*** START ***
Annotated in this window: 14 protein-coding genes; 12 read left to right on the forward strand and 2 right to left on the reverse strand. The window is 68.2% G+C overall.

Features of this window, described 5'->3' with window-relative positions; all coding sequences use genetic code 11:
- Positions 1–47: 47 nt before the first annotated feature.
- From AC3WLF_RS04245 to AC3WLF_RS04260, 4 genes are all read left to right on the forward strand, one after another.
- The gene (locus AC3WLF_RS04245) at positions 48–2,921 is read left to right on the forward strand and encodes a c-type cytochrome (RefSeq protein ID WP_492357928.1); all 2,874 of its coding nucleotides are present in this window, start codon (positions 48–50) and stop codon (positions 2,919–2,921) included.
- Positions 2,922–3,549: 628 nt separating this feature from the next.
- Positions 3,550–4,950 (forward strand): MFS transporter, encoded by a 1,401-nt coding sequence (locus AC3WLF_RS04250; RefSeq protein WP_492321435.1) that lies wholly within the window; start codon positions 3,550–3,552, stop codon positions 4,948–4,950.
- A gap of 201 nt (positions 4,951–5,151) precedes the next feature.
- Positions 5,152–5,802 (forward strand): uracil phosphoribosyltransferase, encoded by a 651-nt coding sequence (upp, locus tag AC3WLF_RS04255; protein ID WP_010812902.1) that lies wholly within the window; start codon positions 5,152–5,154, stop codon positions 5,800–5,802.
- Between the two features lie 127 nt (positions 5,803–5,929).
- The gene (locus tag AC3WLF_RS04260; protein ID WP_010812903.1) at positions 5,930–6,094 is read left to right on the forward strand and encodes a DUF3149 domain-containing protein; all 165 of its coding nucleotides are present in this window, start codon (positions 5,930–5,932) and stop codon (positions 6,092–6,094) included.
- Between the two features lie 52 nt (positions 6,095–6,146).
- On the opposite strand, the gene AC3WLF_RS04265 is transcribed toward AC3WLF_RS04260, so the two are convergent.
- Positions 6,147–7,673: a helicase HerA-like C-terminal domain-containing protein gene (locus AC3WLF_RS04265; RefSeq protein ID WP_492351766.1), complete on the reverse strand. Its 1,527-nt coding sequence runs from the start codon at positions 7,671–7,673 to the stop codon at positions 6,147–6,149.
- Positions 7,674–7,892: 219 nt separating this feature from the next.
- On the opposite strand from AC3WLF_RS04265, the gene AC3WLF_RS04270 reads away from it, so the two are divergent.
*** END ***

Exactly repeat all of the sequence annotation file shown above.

Annotated in this window: 14 protein-coding genes; 12 read left to right on the forward strand and 2 right to left on the reverse strand. The window is 68.2% G+C overall.

Features of this window, described 5'->3' with window-relative positions; all coding sequences use genetic code 11:
- Positions 1–47: 47 nt before the first annotated feature.
- From AC3WLF_RS04245 to AC3WLF_RS04260, 4 genes are all read left to right on the forward strand, one after another.
- The gene (locus AC3WLF_RS04245) at positions 48–2,921 is read left to right on the forward strand and encodes a c-type cytochrome (RefSeq protein ID WP_492357928.1); all 2,874 of its coding nucleotides are present in this window, start codon (positions 48–50) and stop codon (positions 2,919–2,921) included.
- Positions 2,922–3,549: 628 nt separating this feature from the next.
- Positions 3,550–4,950 (forward strand): MFS transporter, encoded by a 1,401-nt coding sequence (locus AC3WLF_RS04250; RefSeq protein WP_492321435.1) that lies wholly within the window; start codon positions 3,550–3,552, stop codon positions 4,948–4,950.
- A gap of 201 nt (positions 4,951–5,151) precedes the next feature.
- Positions 5,152–5,802 (forward strand): uracil phosphoribosyltransferase, encoded by a 651-nt coding sequence (upp, locus tag AC3WLF_RS04255; protein ID WP_010812902.1) that lies wholly within the window; start codon positions 5,152–5,154, stop codon positions 5,800–5,802.
- Between the two features lie 127 nt (positions 5,803–5,929).
- The gene (locus tag AC3WLF_RS04260; protein ID WP_010812903.1) at positions 5,930–6,094 is read left to right on the forward strand and encodes a DUF3149 domain-containing protein; all 165 of its coding nucleotides are present in this window, start codon (positions 5,930–5,932) and stop codon (positions 6,092–6,094) included.
- Between the two features lie 52 nt (positions 6,095–6,146).
- On the opposite strand, the gene AC3WLF_RS04265 is transcribed toward AC3WLF_RS04260, so the two are convergent.
- Positions 6,147–7,673: a helicase HerA-like C-terminal domain-containing protein gene (locus AC3WLF_RS04265; RefSeq protein ID WP_492351766.1), complete on the reverse strand. Its 1,527-nt coding sequence runs from the start codon at positions 7,671–7,673 to the stop codon at positions 6,147–6,149.
- Positions 7,674–7,892: 219 nt separating this feature from the next.
- On the opposite strand from AC3WLF_RS04265, the gene AC3WLF_RS04270 reads away from it, so the two are divergent.